I wanted to start this piece with a quote from a book called In The Wake, by Christina Sharpe. I read it when it came out in 2016, and there’s a part in it where she writes about the fact that when Africans were kidnapped and placed onto slave ships, nothing was recorded about them except for their relative size, whether they were small, medium, or large. It wasn’t until the ships landed in colonies and people were being unloaded that merchant representatives assigned them a sex: male or female.
Sharpe uses this as evidence for slave dehumanization. How much more evidence do you need of people being treated as objects, when they have no sex, no gender, and exist as mere cargo, as chattel? I agree that this is certainly the slaveholder intention—but I also think this moment is an incredible intervention opportunity for us to consider the purposes and possibilities of sex and gender assignation from a specifically located Black perspective.
I wanted to find the quote, but the version of the book that I marked up, where this passage would be easily identifiable, is with my friend in unceded Algonquin territory, in what is currently known as Ottawa—while I am in land that I understand to be either traditional territory or gathering place for Métis, Saulteaux, Nakota Sioux, Cree, Blackfoot, and Dene peoples, with many more often named, in what is currently known as Edmonton. I purchased a new copy, convinced I would be able to find the passage easily, but flipping through it fucked me up, and I don’t actually want to re-read the book right now. So instead, to start us off, you get a story about my memory of having read the book, the information it held, a story that involves two Black queer women sharing books and being unable to do our work to the standards we set for ourselves because of the fact that we’re too busy sharing and surviving, as Black women, in white supremacy.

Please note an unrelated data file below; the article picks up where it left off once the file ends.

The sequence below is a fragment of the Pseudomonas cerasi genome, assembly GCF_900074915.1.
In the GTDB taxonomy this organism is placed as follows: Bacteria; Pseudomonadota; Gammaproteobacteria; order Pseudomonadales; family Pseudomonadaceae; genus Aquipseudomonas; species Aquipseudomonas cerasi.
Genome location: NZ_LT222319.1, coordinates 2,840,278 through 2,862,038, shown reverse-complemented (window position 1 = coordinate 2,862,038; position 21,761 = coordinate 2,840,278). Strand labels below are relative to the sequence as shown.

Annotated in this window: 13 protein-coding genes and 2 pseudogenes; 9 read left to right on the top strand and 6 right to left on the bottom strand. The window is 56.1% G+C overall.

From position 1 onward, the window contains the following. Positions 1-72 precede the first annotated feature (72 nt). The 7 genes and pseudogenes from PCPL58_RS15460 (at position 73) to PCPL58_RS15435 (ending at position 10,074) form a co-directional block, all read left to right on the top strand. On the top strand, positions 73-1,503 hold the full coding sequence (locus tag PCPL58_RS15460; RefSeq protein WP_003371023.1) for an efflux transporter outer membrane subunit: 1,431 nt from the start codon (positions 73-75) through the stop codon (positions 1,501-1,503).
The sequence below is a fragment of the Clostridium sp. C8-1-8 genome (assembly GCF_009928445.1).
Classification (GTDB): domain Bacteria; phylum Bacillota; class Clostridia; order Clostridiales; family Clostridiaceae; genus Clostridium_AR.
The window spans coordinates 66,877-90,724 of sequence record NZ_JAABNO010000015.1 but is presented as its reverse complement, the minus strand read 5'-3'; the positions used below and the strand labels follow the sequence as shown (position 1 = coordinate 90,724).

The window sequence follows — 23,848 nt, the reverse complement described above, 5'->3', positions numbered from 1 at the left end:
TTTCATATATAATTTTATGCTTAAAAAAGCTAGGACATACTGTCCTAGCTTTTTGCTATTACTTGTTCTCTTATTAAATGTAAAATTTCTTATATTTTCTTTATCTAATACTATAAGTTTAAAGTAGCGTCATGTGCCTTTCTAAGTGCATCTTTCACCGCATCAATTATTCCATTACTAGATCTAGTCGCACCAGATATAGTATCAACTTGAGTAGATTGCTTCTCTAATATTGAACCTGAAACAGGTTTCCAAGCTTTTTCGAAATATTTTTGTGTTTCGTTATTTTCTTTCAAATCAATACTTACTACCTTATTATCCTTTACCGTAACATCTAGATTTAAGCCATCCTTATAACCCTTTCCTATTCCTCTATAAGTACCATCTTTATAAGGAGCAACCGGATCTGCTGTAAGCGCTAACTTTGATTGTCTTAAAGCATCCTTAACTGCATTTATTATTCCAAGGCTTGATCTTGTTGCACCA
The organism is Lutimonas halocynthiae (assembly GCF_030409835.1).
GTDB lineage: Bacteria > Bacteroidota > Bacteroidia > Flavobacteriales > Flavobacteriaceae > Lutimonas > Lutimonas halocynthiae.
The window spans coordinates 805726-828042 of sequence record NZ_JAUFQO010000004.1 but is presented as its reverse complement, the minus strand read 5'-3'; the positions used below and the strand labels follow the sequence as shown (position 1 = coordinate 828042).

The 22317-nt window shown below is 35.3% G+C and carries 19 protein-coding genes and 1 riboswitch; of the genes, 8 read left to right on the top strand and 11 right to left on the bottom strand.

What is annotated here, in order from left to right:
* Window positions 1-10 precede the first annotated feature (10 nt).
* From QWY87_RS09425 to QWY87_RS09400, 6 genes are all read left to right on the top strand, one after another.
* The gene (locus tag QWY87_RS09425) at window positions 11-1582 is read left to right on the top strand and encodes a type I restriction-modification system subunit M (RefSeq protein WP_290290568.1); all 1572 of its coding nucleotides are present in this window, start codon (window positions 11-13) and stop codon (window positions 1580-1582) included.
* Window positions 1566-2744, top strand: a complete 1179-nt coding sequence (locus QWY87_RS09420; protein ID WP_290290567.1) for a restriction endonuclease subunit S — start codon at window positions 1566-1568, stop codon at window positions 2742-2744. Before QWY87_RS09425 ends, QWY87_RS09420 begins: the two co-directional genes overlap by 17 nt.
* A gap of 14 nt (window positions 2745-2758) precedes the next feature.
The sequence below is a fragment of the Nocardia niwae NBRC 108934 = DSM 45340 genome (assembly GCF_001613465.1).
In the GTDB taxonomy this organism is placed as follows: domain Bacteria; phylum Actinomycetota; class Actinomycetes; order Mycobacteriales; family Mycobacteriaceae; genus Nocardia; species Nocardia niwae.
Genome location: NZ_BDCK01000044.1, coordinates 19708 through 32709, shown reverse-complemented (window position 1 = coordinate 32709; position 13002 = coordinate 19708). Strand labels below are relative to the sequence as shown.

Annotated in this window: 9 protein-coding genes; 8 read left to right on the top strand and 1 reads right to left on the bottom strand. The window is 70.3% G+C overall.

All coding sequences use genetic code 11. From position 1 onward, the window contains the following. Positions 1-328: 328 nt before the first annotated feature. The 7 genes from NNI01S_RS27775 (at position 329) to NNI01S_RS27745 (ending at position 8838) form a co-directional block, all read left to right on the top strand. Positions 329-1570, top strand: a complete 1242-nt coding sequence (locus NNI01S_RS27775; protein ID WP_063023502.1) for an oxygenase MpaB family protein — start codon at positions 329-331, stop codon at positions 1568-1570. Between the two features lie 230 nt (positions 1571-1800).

It’s easy to imagine why slaveholders would not be interested in inspecting our ancestors’ genitals until they had survived the middle passage. As a state-sanctioned authority, you don’t have to be interested in people’s genitals unless you’re invested in controlling reproduction. Breeding. We know why.
What does it mean to say that someone has been assigned a sex? We think of the noun “sex” (as opposed to the verb “sex”) as being about how a person has genitals—whether those genitals are a penis or a vulva—in addition to how a person has chromosomes, secondary characteristics like body hair and fat distribution resulting from hormones, and internal reproductive organs, which are all kinds of sex characteristics. I am not calling anyone’s genitals “male genitals” or “female genitals” because there’s no such thing. We are taught that there are only two ways of having sex characteristics: that people with a certain kind of genitals always have a certain set of chromosomes, a certain level of hormones, and certain kinds of secondary sex characteristics.